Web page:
Induced PIP2-Mediated Ion Channel Gating at the Plasma Membrane
The iDimerize Inducible Heterodimerization technology is used to understand the role of phosphatidylinositol 4,5-bisphosphate (PIP2) hydrolysis by phospholipase C (PLC), in mediating KCNQ ion channel closure. Authors show that induced PIP2 depletion is sufficient for turning off KCNQ channels, without requiring other PLC-associated signaling molecules. Paper: Suh et al. (2010) Neuron, 67(23):224–38.
Advantage of inducible dimerization
- Allows targeted enzyme recruitment
- Fast induction kinetics (seconds)
- Remove ligand to study phenotype reversibility
Human embryonic kidney tsA-201 cells were created that deplete PIP2 using inositol polyphosphate 5-phosphatase (Inp54p), thus avoiding other signaling molecules generated downstream of PLC. Yeast Inp54p was fused with a DmrA domain and cyan fluorescent protein (CFP). A DmrC domain was anchored at the membrane using a signaling sequence, to allow inducible Inp54p recruitment upon addition of A/C Heterodimerizer ligand to the growth media. A yellow fluorescent protein (YFP)-labeled pleckstrin homology (PH) domain, which naturally binds membrane phosphatidylinositol lipids, was used as a sensor for PIP2 levels.*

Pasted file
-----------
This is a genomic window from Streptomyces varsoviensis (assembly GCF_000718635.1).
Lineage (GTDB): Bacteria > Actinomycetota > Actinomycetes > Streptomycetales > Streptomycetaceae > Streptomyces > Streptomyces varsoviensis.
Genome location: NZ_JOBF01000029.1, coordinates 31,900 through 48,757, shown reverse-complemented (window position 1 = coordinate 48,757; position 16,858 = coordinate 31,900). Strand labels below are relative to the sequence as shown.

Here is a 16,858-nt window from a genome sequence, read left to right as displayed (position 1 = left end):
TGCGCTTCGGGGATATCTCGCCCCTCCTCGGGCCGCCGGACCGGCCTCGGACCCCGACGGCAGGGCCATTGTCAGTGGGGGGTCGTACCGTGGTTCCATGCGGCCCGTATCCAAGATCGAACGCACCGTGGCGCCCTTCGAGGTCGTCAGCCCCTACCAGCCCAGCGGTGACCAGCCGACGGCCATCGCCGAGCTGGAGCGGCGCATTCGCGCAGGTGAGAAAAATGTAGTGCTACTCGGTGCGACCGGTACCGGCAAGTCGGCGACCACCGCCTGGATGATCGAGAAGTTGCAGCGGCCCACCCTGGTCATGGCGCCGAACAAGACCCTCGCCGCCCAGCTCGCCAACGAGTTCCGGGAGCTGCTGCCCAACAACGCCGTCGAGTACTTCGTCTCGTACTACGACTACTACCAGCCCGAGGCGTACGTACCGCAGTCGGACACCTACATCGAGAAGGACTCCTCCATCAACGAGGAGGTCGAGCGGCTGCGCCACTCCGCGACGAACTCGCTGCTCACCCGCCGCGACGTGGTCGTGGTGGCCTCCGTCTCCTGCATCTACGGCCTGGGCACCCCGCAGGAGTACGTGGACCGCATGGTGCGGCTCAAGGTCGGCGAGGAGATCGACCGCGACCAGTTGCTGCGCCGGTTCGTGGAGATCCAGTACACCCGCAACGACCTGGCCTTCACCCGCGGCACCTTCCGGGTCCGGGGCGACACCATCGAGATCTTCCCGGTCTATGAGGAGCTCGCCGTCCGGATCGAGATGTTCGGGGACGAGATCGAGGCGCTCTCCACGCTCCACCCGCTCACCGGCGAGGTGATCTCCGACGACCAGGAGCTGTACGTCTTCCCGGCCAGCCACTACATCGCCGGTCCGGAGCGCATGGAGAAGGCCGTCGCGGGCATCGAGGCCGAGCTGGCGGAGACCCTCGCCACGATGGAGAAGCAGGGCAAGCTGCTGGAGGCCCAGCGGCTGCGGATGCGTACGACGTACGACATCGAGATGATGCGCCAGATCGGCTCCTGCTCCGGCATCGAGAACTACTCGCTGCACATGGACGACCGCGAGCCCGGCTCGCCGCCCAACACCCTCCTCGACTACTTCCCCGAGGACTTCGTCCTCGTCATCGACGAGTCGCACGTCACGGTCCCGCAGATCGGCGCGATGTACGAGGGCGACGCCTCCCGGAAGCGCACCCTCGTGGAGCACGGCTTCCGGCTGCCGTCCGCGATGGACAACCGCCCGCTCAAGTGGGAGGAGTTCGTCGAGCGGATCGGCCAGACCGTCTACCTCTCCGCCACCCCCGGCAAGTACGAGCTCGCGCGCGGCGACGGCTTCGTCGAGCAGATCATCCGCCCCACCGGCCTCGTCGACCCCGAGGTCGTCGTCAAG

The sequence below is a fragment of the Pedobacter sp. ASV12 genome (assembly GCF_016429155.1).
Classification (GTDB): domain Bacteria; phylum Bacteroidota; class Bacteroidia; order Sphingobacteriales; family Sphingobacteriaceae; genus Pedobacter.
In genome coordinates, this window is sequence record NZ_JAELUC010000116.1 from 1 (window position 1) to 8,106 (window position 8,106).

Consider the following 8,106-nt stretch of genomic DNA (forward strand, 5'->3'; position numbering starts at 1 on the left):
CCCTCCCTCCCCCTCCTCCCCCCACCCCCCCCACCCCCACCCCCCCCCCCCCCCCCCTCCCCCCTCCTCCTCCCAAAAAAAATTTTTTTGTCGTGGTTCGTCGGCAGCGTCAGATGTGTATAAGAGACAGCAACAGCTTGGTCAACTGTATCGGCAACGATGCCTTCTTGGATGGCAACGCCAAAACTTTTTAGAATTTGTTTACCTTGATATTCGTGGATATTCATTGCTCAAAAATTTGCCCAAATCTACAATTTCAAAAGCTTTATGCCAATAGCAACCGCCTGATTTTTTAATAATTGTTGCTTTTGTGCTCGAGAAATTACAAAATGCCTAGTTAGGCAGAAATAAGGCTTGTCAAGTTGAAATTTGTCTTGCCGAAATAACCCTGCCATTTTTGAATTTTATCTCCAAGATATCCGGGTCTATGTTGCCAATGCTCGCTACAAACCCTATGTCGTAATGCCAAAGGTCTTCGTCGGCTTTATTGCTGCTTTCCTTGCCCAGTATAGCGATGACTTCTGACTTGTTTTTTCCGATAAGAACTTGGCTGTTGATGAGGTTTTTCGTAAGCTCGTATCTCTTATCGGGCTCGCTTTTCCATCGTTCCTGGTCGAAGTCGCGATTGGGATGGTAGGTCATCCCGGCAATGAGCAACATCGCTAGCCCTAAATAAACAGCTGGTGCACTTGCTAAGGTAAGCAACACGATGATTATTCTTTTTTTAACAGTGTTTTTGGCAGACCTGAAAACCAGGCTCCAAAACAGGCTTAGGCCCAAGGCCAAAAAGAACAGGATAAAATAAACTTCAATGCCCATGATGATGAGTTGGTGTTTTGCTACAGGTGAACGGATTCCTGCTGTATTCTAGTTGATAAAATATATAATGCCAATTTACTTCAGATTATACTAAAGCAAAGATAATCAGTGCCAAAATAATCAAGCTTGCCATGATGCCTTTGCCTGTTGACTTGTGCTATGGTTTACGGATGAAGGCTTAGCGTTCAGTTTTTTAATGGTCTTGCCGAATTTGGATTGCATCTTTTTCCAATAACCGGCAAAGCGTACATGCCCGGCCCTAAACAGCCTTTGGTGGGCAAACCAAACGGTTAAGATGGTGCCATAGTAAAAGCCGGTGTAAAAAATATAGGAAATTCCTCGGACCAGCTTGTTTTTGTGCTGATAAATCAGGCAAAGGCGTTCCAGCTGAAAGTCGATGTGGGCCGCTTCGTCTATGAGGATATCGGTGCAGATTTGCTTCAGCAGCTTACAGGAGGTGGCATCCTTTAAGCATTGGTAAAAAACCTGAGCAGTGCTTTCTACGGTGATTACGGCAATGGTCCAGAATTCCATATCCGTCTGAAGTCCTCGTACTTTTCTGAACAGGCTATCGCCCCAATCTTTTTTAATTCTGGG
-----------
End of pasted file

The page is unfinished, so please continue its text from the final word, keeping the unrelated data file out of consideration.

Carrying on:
In the presence of ligand, Inp54p accumulation at the membrane and a simultaneous release of fluorescent sensor were observed, confirming PIP2 depletion at the membrane.
Ligand treatment also caused complete and reversible suppression of KCNQ currents, proving that PIP2 depletion suffices in turning off KCNQ channels.
Studies are presented using iDimerize components. For complete experimental details please refer to the original publication. The optimal position and copy number of fusion domains varies per study and must be determined empirically.